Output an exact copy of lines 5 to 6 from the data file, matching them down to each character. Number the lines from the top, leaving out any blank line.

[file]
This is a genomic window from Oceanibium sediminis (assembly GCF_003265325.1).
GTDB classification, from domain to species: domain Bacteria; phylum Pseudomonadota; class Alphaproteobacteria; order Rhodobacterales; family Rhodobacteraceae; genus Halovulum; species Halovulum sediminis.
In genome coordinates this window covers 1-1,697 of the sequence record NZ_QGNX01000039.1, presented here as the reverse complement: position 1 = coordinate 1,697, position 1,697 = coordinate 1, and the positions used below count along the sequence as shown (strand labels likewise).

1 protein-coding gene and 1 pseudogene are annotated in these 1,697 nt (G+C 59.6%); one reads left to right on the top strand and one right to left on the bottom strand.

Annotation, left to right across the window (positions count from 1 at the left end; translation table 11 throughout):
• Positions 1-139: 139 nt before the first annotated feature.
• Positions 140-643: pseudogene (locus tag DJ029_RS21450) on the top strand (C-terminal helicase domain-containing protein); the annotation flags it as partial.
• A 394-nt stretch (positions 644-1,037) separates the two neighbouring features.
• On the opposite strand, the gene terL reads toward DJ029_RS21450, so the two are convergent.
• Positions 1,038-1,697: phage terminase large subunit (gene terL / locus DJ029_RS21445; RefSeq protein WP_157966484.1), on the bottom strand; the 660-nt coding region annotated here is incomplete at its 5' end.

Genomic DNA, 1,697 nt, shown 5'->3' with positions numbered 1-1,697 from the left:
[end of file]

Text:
Annotation, left to right across the window (positions count from 1 at the left end; translation table 11 throughout):
• Positions 1-139: 139 nt before the first annotated feature.